Wednesday, 20 November 2013

Hepatitis E and PRRSV in pig found


Yet again we see evidence of dangerous co-infections in pigs. The combination of Hepatitis E and Porcine Reproductive and Respiratory Syndrome (PRRSV) is very worrying.

PRRSV is common in pigs worldwide, often associated with Porcine Circovirus, and we know that Hepatitis E in association with pig farmers and indeed pork itself can cause very serious human illness.

Seemingly endless investigations by the human health authorities in England continue.

Researchers will find many references here to Hepatitis E and pigs - 22 at the last count. Please use the search box above for details.

The provisional abstract can be found on the Virology Journal site here

One case of swine hepatitis E virus and porcine reproductive and respiratory syndrome virus Co-infection in weaned pigs

Jingjing Mao, Yue Zhao, Ruiping She, Peng Xiao, Jijing Tian and Jian Chen
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Virology Journal 2013, 10:341  doi:10.1186/1743-422X-10-341
Published: 19 November 2013

Abstract (provisional)

Background

Using various methods, we analyzed the cause of death among weaned pigs from a pig farm in Hebei Province, China. All 300 piglets (100% fatality) were identified as moribund, with death occurring within 1 month from the onset of clinical signs.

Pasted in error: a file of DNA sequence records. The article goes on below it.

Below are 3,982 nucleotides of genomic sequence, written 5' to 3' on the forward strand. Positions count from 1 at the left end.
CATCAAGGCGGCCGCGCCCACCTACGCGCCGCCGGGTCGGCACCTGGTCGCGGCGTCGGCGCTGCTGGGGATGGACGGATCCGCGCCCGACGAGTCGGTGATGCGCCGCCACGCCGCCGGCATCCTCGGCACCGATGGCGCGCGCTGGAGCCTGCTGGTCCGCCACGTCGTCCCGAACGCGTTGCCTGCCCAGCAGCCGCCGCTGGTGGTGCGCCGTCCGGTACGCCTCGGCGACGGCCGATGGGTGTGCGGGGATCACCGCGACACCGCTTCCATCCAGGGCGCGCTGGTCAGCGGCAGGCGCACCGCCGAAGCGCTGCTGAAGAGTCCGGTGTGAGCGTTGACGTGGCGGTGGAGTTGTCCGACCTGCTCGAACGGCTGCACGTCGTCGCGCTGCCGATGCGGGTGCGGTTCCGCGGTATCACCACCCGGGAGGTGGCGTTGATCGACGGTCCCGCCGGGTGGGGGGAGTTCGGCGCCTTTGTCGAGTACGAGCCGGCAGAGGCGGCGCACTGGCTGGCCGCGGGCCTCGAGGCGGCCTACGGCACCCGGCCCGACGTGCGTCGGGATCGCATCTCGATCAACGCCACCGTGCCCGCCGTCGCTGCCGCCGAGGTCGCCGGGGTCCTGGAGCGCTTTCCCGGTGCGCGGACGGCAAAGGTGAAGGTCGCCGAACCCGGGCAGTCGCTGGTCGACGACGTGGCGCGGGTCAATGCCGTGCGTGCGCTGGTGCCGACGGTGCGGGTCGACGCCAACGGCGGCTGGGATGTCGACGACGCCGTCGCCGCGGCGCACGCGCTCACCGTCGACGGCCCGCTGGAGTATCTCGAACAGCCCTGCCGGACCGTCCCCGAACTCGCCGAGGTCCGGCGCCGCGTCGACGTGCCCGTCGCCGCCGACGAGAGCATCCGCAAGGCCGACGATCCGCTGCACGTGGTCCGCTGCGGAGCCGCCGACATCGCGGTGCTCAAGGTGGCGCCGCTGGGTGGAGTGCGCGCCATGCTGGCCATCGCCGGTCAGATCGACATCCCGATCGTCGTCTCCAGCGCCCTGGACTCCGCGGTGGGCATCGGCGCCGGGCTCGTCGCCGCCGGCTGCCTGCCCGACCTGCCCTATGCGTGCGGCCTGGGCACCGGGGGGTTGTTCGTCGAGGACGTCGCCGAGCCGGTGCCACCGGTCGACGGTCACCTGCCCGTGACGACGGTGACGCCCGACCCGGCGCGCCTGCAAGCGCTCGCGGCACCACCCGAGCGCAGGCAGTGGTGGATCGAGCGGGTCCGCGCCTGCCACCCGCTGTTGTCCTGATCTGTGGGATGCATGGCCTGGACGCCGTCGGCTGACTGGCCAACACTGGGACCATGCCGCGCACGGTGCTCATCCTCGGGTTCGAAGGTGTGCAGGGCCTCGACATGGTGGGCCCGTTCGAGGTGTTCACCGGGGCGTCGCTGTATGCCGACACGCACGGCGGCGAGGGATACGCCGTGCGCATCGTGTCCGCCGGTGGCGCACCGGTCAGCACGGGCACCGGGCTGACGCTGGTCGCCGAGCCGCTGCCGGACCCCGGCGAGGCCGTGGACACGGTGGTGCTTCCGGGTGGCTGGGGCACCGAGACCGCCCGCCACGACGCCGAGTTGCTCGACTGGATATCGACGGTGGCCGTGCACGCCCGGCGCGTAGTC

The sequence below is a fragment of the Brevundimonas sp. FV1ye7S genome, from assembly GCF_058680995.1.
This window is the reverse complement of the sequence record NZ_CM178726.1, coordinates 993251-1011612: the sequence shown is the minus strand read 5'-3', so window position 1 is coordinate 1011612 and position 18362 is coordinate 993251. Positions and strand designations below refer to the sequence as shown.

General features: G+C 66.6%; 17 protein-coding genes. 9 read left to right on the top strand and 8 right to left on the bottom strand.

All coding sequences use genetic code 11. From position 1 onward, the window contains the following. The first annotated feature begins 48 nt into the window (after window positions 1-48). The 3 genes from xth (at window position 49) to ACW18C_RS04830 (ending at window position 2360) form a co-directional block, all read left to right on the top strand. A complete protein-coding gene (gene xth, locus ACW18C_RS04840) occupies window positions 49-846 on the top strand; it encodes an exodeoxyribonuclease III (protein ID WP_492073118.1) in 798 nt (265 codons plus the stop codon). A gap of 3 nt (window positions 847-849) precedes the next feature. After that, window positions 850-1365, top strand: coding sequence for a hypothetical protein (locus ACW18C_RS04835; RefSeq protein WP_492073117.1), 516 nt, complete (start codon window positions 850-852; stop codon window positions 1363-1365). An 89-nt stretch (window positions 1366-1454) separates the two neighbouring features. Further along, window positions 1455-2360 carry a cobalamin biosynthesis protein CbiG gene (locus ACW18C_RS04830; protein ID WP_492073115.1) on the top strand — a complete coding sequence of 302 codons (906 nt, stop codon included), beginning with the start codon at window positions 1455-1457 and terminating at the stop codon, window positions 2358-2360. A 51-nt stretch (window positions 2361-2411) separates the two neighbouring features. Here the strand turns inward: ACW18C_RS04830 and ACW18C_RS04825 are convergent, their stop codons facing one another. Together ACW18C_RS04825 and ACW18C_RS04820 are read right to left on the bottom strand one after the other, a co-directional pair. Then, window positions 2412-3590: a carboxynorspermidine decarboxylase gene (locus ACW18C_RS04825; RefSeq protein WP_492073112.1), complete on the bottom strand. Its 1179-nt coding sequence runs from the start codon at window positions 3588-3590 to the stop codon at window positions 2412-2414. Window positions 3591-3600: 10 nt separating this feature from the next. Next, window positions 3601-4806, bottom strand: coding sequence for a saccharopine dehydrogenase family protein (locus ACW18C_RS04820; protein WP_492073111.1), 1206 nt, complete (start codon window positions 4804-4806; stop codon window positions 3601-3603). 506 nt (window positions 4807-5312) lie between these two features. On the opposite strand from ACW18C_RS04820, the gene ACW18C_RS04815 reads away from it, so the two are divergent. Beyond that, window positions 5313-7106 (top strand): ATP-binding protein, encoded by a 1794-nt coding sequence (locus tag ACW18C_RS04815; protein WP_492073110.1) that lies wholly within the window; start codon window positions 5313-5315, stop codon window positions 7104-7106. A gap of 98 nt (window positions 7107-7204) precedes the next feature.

Results

A single case exhibited obvious hemorrhagic necrotic changes with massive lymphocytic infiltration in multiple organs, in particular the liver, lungs and intestines. Dysplasia and lymphocyte deterioration were common in lymphatic organs. No visible bacterial colonies from liver and spleen were observed in nutrient, MacConkey, and blood agar plates. Using polymerase chain reaction techniques for this case, we attempted to detect a number of epidemic swine viruses in spleen and liver, including PRRSV, CSF, HEV, and PCV2. We found that this sample was positive for the presence of HEV and PRRSV.

Conclusions


We have detected HEV and PRRSV co-infection in one piglet. Severe pathologic changes were observed. The high mortality of weaned pigs which showed the similar clinical syptom was possibly a result of HEV and PRRSV co-infection, which has rarely been reported previously. We speculated that co-infection with PRRSV and HEV might lead to more serious problems.